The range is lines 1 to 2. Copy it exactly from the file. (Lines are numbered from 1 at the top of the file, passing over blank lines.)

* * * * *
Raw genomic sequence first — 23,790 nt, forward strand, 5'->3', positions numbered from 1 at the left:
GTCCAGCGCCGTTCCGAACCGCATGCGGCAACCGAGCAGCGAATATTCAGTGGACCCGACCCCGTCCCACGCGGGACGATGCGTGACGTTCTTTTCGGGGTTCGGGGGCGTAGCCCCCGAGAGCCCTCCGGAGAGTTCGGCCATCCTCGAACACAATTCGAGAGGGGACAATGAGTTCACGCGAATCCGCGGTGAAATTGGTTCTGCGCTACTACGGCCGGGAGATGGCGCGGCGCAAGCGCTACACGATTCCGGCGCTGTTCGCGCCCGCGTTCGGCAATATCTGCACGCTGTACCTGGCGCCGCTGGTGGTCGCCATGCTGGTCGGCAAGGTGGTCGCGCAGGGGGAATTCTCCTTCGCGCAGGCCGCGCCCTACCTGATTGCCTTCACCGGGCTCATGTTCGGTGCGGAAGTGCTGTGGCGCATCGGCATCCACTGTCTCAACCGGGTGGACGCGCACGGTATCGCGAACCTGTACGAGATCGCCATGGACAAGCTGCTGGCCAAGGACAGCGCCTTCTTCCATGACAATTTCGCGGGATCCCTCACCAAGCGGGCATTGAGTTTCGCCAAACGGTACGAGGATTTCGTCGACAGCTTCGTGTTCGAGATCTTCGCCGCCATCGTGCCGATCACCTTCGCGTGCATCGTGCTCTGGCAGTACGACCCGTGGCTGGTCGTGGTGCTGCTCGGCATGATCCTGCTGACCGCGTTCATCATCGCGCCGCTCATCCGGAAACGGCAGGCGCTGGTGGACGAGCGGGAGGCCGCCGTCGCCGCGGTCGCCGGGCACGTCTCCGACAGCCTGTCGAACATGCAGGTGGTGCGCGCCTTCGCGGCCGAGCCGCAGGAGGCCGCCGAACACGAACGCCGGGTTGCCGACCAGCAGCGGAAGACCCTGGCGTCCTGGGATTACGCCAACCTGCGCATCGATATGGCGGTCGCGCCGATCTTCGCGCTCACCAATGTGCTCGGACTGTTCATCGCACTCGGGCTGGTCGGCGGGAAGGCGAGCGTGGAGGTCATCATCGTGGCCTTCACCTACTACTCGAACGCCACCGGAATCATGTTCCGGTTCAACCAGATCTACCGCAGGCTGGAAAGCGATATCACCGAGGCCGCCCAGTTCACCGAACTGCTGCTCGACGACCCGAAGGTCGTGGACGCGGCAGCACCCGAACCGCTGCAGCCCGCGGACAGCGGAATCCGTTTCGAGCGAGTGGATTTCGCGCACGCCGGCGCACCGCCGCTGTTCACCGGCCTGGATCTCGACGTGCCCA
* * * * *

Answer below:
Raw genomic sequence first — 23,790 nt, forward strand, 5'->3', positions numbered from 1 at the left:
GTCCAGCGCCGTTCCGAACCGCATGCGGCAACCGAGCAGCGAATATTCAGTGGACCCGACCCCGTCCCACGCGGGACGATGCGTGACGTTCTTTTCGGGGTTCGGGGGCGTAGCCCCCGAGAGCCCTCCGGAGAGTTCGGCCATCCTCGAACACAATTCGAGAGGGGACAATGAGTTCACGCGAATCCGCGGTGAAATTGGTTCTGCGCTACTACGGCCGGGAGATGGCGCGGCGCAAGCGCTACACGATTCCGGCGCTGTTCGCGCCCGCGTTCGGCAATATCTGCACGCTGTACCTGGCGCCGCTGGTGGTCGCCATGCTGGTCGGCAAGGTGGTCGCGCAGGGGGAATTCTCCTTCGCGCAGGCCGCGCCCTACCTGATTGCCTTCACCGGGCTCATGTTCGGTGCGGAAGTGCTGTGGCGCATCGGCATCCACTGTCTCAACCGGGTGGACGCGCACGGTATCGCGAACCTGTACGAGATCGCCATGGACAAGCTGCTGGCCAAGGACAGCGCCTTCTTCCATGACAATTTCGCGGGATCCCTCACCAAGCGGGCATTGAGTTTCGCCAAACGGTACGAGGATTTCGTCGACAGCTTCGTGTTCGAGATCTTCGCCGCCATCGTGCCGATCACCTTCGCGTGCATCGTGCTCTGGCAGTACGACCCGTGGCTGGTCGTGGTGCTGCTCGGCATGATCCTGCTGACCGCGTTCATCATCGCGCCGCTCATCCGGAAACGGCAGGCGCTGGTGGACGAGCGGGAGGCCGCCGTCGCCGCGGTCGCCGGGCACGTCTCCGACAGCCTGTCGAACATGCAGGTGGTGCGCGCCTTCGCGGCCGAGCCGCAGGAGGCCGCCGAACACGAACGCCGGGTTGCCGACCAGCAGCGGAAGACCCTGGCGTCCTGGGATTACGCCAACCTGCGCATCGATATGGCGGTCGCGCCGATCTTCGCGCTCACCAATGTGCTCGGACTGTTCATCGCACTCGGGCTGGTCGGCGGGAAGGCGAGCGTGGAGGTCATCATCGTGGCCTTCACCTACTACTCGAACGCCACCGGAATCATGTTCCGGTTCAACCAGATCTACCGCAGGCTGGAAAGCGATATCACCGAGGCCGCCCAGTTCACCGAACTGCTGCTCGACGACCCGAAGGTCGTGGACGCGGCAGCACCCGAACCGCTGCAGCCCGCGGACAGCGGAATCCGTTTCGAGCGAGTGGATTTCGCGCACGCCGGCGCACCGCCGCTGTTCACCGGCCTGGATCTCGACGTGCCCA